With HTML, you can not easily set margins, page size, and so on, just like using MS Word. Instead, the email layout should be set using spreadsheets. Here is an overview.
Placing E-mails in HTML Tables
Each email client (where you can read your emails, such as Outlook 2003, Outlook 2007, gmail.com, or yahoo.com) has its own HTML renderinger has a motor; – which means that every email client displays a bit differently in HTML. E-mail clients, including Outlook and Gmail, do not continuously support features such as swimming, margins, and padding. As a result, when designing HTML e-mails, the most appropriate is when a page & # 39; or e-mail the placed and placed e-mails with embedded spreadsheets. Tablecloth provides more consistent results between e-mail programs.
For example, to create a two-column newsletter style email, create a spreadsheet table, a spreadsheet for the content, and a spreadsheet in the footer. Then use the HTML table attributes to check the display of the tables. Finally, wrap these three tables in a container table and the width is 100%. The figure below shows how this view is displayed – there is a & # 39; container & # 39; table that has a table in the header, a table is the footer, and a middle table in 2 columns. Note: * 3 * columns for this table – a thin board cell is used to pass between the two columns.
Setting the width of each cell, not in the table
Continuing with the previous example, if the TABLE WIDTH, TD width, TD padding, and CSS joiner are merged into an email, then the result is almost every e-mail different from client. The most reliable way to spread the width of the table is to set the width for each cell, not the table itself. Here is an HTML code example (NOTE: HTML has an open and closing parenthesis
[table cellspacing = “0” cellpadding = “12” border = “0”]
[/ td] [/ td]
[td width = “24”] [/ td]
[td width = “300”] [/ td]
[/ table] ] Be sure to set the width of cells for each cell in the table because e-mail clients will not reliably calculate the default width and avoid percentage percentages (except for the external "container table" such as Outlook 2007, are not respected, especially for nested tables. Just to set width in explicit pixels. Unless you add the fill to each cell, h use the table cellpadding attribute or CSS padding for each cell do not mix the two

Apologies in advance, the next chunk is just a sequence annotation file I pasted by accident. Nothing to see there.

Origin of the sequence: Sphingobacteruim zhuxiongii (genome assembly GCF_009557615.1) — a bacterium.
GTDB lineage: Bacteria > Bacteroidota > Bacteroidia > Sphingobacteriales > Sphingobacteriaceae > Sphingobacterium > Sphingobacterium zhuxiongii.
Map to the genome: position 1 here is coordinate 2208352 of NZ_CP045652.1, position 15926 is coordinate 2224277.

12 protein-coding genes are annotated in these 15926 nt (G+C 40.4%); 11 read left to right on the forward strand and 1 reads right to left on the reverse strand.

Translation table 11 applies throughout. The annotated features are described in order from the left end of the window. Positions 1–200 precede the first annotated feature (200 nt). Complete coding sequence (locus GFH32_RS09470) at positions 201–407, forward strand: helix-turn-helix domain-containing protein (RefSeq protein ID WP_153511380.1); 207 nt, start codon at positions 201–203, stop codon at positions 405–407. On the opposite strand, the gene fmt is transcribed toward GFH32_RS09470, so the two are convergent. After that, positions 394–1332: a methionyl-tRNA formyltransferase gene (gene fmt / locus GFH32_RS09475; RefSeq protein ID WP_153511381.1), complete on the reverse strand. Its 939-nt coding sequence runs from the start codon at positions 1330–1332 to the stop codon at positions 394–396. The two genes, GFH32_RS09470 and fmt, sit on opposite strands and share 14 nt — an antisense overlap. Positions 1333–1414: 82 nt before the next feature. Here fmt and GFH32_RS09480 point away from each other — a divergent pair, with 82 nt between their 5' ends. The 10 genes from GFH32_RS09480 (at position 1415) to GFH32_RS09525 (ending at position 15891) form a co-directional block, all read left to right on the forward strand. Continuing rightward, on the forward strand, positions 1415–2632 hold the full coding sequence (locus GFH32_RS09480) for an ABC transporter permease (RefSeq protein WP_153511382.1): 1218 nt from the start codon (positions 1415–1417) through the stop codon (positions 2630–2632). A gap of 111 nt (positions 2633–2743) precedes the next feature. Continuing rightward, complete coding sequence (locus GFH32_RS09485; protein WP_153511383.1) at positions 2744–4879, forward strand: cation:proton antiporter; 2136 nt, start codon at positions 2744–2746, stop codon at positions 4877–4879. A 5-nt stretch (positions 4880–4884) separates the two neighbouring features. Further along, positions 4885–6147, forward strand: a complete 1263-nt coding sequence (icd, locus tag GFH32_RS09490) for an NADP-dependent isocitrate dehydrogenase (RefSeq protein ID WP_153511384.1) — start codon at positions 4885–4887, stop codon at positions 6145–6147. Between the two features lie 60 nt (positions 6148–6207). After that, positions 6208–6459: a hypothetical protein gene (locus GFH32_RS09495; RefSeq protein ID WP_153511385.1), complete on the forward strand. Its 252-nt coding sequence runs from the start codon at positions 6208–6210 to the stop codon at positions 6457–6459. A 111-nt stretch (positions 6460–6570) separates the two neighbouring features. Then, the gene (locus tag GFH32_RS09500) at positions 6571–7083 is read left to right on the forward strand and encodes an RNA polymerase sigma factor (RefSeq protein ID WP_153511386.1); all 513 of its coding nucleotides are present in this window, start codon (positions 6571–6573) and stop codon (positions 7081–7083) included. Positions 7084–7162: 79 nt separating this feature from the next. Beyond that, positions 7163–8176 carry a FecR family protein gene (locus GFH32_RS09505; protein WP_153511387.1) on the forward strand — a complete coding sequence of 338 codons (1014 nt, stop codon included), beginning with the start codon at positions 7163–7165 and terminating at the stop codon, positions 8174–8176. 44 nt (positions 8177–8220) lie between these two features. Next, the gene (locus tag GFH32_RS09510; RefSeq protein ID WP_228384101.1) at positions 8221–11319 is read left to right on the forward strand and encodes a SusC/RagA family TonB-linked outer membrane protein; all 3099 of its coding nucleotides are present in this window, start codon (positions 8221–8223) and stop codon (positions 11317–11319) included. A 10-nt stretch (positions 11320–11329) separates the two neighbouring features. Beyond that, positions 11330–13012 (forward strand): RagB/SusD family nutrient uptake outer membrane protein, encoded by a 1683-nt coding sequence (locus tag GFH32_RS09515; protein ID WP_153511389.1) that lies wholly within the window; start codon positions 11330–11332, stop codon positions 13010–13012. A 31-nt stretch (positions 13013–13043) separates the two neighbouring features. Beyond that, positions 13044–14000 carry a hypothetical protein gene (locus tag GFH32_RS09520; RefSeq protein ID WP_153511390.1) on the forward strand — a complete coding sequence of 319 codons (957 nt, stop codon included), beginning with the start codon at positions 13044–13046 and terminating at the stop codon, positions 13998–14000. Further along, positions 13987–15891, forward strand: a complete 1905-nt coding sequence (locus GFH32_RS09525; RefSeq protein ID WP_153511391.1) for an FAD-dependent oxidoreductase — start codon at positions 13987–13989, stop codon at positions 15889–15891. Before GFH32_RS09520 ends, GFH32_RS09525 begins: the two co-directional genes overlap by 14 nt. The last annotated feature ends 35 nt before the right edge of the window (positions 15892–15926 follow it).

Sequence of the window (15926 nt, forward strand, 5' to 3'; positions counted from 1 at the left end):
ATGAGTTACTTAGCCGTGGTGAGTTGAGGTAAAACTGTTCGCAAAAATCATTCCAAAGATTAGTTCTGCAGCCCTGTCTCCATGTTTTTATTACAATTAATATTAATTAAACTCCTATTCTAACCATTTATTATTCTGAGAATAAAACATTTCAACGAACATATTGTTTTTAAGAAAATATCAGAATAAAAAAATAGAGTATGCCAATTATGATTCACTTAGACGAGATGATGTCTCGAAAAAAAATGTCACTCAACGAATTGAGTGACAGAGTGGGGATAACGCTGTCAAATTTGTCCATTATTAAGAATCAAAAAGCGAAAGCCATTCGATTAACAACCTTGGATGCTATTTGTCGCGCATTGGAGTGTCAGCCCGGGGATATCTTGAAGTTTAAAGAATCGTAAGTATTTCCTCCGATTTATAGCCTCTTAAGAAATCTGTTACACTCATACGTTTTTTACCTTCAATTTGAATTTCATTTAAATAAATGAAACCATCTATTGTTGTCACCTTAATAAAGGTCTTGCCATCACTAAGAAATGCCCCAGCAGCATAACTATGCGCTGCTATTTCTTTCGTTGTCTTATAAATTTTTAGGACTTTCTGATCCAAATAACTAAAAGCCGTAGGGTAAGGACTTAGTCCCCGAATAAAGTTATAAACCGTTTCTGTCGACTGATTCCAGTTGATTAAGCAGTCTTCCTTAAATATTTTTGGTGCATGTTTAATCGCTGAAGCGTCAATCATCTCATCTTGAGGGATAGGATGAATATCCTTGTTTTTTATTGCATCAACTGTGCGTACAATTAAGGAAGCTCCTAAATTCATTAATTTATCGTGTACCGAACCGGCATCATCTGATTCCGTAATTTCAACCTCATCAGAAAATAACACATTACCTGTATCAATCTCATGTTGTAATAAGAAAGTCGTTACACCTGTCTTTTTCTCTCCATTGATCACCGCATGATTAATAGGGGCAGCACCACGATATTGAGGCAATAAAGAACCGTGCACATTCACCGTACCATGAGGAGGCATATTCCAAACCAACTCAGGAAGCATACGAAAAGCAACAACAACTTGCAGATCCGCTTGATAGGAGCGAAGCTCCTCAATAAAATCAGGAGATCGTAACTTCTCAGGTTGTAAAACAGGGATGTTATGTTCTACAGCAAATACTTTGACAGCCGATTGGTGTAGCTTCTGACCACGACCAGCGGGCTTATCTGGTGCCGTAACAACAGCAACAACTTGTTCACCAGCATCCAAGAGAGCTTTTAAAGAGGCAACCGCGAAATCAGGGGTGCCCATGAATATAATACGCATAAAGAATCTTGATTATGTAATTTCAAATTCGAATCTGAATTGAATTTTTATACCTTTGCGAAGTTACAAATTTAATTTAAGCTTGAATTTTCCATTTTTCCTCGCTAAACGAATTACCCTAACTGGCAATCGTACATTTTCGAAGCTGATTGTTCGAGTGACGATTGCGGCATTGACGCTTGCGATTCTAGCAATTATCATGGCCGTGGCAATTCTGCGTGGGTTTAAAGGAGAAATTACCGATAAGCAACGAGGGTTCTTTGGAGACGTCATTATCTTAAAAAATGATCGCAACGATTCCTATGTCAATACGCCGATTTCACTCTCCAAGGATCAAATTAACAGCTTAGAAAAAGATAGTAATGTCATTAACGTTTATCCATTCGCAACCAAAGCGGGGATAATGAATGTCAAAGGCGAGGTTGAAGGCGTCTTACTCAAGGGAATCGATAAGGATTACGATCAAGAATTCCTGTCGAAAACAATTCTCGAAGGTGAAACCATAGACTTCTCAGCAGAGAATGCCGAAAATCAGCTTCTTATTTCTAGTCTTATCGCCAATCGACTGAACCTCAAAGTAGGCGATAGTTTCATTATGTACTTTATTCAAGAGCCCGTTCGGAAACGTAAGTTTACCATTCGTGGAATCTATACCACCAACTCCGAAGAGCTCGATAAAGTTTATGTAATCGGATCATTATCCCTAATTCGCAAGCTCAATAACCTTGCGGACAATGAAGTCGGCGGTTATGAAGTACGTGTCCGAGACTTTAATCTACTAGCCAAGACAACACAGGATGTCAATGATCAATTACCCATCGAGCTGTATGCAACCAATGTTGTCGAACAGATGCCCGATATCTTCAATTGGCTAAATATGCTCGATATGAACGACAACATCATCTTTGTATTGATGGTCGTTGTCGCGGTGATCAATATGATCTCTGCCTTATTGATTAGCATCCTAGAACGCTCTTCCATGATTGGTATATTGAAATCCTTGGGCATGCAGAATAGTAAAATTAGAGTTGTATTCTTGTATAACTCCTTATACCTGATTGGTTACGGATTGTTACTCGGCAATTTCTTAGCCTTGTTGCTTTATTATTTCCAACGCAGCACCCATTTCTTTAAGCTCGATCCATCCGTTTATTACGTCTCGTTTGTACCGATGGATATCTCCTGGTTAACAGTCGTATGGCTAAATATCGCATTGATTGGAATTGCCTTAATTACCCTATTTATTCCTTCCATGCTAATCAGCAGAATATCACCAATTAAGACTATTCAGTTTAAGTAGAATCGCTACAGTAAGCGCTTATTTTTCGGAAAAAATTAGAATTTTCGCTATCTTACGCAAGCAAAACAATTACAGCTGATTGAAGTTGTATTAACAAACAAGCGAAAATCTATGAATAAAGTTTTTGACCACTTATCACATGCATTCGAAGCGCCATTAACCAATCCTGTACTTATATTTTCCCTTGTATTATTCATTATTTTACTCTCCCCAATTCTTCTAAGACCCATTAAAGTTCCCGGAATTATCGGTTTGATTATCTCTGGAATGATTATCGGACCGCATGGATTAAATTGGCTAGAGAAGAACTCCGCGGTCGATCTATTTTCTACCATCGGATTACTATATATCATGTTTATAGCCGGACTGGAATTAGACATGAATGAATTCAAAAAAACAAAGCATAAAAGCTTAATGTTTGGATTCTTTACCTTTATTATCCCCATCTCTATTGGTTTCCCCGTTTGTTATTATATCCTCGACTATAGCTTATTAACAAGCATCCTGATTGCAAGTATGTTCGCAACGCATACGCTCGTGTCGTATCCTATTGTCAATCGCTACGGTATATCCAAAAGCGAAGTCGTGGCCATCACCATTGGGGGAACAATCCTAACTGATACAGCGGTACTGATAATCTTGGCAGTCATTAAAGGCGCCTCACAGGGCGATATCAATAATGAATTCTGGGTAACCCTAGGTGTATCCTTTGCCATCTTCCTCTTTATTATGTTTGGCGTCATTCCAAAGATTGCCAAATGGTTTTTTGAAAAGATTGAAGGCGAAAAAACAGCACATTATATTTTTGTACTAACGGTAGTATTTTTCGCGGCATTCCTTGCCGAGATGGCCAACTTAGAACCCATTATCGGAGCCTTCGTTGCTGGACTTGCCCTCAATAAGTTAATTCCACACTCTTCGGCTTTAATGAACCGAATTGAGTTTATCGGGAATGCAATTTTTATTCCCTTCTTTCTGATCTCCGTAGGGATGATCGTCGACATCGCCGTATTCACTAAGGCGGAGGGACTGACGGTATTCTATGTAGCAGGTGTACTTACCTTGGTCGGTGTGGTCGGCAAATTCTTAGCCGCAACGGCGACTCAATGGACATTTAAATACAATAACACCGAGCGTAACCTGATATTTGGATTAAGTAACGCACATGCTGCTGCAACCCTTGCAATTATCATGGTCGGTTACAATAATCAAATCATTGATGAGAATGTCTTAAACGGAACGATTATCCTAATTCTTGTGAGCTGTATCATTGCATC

Setting body background colors
As many email clients remove HEADERS and BODY tags, ab In CTC-STYLE embedded CSS section, The ackground on the BODY or HEAD labels is ineffective. To do this, work with a 100% width sign in your email address and specify that this background color is:]
Hi There! This is a "Hello World" e-mail with a standard color table with a background color.
Wallpapers in Spreadsheets
Using wallpapers is very popular with websites and to some extent emails . However, there is so much controversy as e-mail clients display their wallpapers, so it's best to avoid background images in the tables. For example, Outlook 2007/2010 does not support backgrounds in spreadsheets.
If you still want to use wallpapers, the background color style always appears. For example, if your design has a mostly blue background, set the background color in the same color to email clients such as Outlook 2007 and 2010 that do not show your wallpapers.
Avoid spaces in spreadsheets
Avoid distance between tags (space, table, carriage return) wherever possible. Some e-mail clients such as Yahoo! and Hotmail may supplement some cushioning over or under the cell contents in some instances and can not break your plan for obvious reasons.
E-mail Width Matters
Spreadsheets up to 600 -720 pixels wide. Most e-mail clients have a message indicator of approx. 600 pixels wide, keeping in mind that many people now see their e-mails on a mobile browser, so in a wider sense, the recipient needs to scroll back and forth to display it. Larger screens indicate that the right width is expanding slowly, but if you want your content to be visible, it's best to keep it within 600 to 720 pixels.
For more information and HTML e-mail coding tips, download the full 13-page whitepaper at HTML e-mail design tips